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Boxers Who Could've Been Martial Artists

Posted Nov 09 2010 6:52am
Dojo Rat's recent musings over Western boxing's influence on Asian martial arts got me thinking about some of history's greatest pugilists. DR claims that boxing doesn't really qualify as an art form, due to its lacking of a philosophical base. I tend to agree. You won't find a dojo kun hanging on the wall in a boxing gym, nobody bows before stepping into the ring, and respect is earned or imparted simply through fighting. Indeed, fighter is a common expression used to describe a practitioner of the "Sweet Science." I have to be honest, if I had to pick a winner in a street match between a run-of-the-mill martial arts exponent and an equivalent boxer, I'd go with the latter.

Boxing though has had its share of "bums". Equally, as historian Patrick McCarthy recently pointed out , there are karateka that come from "genuine" backgrounds and who can't punch their way out of a paper bag. Great boxers are defined by great opponents, but also by their temperament, in and out of the ring. A few of boxing's former world champions come to mind that had characteristics congruous to the model of a traditional martial artist.

Willie Pep

Featherweights as a rule of thumb don't have the mass appeal of the big bread winners - the heavyweights. Pep - a World War II era boxer - is regarded as the greatest 126-pounder of all time for his elusiveness. Really, if you think about it, the whole idea in the martial arts isn't hitting, it's about not getting hit, which was Pep's ace in the hole. Pep actually won a round on points once without throwing a single punch ! Head feints, foot work and lateral movement (can you say tai sabaki?) kept most of Pep's 241(!) opponents at bay. If anyone mastered the art of defense, it was Pep.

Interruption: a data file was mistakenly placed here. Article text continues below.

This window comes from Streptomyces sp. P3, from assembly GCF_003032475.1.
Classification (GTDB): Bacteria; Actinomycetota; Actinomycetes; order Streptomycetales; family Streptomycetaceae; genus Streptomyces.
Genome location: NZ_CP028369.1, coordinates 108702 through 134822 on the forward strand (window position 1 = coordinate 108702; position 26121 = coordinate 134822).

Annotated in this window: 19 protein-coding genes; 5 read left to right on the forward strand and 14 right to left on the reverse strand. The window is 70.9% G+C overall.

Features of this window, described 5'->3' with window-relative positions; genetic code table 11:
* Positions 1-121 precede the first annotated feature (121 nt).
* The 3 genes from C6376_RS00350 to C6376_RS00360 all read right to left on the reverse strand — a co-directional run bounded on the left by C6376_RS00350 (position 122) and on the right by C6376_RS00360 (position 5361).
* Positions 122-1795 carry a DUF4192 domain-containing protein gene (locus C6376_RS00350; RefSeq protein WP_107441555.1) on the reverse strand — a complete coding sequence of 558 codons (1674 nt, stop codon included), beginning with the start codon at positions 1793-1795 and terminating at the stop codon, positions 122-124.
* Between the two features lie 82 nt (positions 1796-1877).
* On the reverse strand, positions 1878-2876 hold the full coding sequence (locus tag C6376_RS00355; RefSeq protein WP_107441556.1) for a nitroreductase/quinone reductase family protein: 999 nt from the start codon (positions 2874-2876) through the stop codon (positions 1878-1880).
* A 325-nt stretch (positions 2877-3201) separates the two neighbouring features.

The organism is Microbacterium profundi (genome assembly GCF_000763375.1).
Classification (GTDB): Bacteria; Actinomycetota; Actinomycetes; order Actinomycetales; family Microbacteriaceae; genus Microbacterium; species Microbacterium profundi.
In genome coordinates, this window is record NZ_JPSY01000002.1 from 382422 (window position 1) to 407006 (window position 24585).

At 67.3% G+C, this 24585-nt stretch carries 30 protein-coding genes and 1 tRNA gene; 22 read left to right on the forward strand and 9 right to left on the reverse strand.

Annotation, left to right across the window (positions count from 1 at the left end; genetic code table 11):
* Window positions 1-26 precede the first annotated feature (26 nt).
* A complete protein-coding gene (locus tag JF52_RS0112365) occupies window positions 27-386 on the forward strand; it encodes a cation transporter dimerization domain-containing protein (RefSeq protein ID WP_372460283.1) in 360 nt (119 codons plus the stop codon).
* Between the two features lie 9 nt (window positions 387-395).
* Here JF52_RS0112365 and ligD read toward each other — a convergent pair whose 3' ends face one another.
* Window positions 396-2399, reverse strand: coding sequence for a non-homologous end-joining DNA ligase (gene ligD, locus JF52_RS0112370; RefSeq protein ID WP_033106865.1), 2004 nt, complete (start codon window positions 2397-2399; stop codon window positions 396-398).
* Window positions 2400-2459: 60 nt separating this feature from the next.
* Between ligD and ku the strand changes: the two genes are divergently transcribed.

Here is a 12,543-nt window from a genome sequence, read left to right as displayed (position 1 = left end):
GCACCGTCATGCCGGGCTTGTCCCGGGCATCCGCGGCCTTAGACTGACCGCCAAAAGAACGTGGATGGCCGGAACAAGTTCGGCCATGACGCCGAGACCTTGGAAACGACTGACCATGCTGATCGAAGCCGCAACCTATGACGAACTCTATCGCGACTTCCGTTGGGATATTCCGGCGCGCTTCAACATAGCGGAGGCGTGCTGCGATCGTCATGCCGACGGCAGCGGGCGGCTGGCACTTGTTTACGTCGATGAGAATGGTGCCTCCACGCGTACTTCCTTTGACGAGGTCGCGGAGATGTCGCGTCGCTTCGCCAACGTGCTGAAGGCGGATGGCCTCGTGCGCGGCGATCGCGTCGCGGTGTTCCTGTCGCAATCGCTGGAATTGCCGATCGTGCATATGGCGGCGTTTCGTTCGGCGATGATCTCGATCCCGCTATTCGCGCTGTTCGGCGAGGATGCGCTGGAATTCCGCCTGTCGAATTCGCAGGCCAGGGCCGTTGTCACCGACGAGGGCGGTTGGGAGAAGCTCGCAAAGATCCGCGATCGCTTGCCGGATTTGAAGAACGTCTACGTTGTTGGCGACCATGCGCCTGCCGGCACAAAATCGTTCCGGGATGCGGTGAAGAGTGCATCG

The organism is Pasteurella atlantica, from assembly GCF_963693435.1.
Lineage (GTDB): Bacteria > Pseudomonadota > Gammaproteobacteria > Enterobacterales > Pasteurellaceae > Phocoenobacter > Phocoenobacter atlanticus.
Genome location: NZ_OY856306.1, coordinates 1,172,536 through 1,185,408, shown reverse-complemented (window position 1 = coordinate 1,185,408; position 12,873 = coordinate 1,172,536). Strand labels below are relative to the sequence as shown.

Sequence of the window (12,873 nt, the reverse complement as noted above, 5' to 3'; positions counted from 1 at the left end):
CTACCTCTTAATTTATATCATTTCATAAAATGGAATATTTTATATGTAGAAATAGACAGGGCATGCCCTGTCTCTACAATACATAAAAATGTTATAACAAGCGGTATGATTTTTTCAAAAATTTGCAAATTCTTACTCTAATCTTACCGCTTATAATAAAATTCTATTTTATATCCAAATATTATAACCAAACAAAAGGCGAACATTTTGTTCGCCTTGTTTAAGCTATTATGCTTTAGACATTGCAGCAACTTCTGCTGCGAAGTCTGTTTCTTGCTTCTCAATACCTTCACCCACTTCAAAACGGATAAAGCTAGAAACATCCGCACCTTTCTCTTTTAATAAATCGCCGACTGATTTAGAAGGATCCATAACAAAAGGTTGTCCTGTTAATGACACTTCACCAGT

Alexis Arguello

Earlier I mentioned respect, and none earned it more than Arguello, in part, because he knew how to give respect. Always a consummate gentleman, Arguello would actually wish his opponent luck before a bout and never partook in the usual alpha-male hype and posturing found in sports figures today. Although intellectual, well-mannered and sincere, Arguello was truly a warrior who possessed devastating knockout power. After he retired from boxing in the 80s he became a soldier fighting government oppression in his native Nicaragua. Now that's a warrior.

Muhammad Ali

Ali (b. Cassius Clay) was generally seen as a buffoon when he first hit the boxing scene in the early 60s. Part bullying loudmouth, part lunatic, Ali for sure would've failed an interview with a master had he been vying for discipleship in a traditional dojo. But his brand of strategic pre-fight verbal jabbing and psychological warfare would've made Musashi proud. In spite of his rantings out of the ring, Ali could walk his talk. He had remarkable speed for a heavyweight ("I'm so fast, when I turn out the lights to go to sleep, I'm in bed before the room gets dark") and had enormous reserves of toughness (he once fought most of a bout with a broken jaw). He was a master strategist in the ring, at times allowing a bigger and more formidable opponent to "punch themselves out." His "dancing" foot movement is reputed to have been copied by Bruce Lee. In 1976, Ali fought Japanese grappler Antonio Inoki to a 15-round draw in a prototype to what we now call Mixed Martial Arts.


The real difference between boxing and martial arts is longevity. Professional fighters must retire, and they usually don't retire well. Martial artists don't get older, they just get better.
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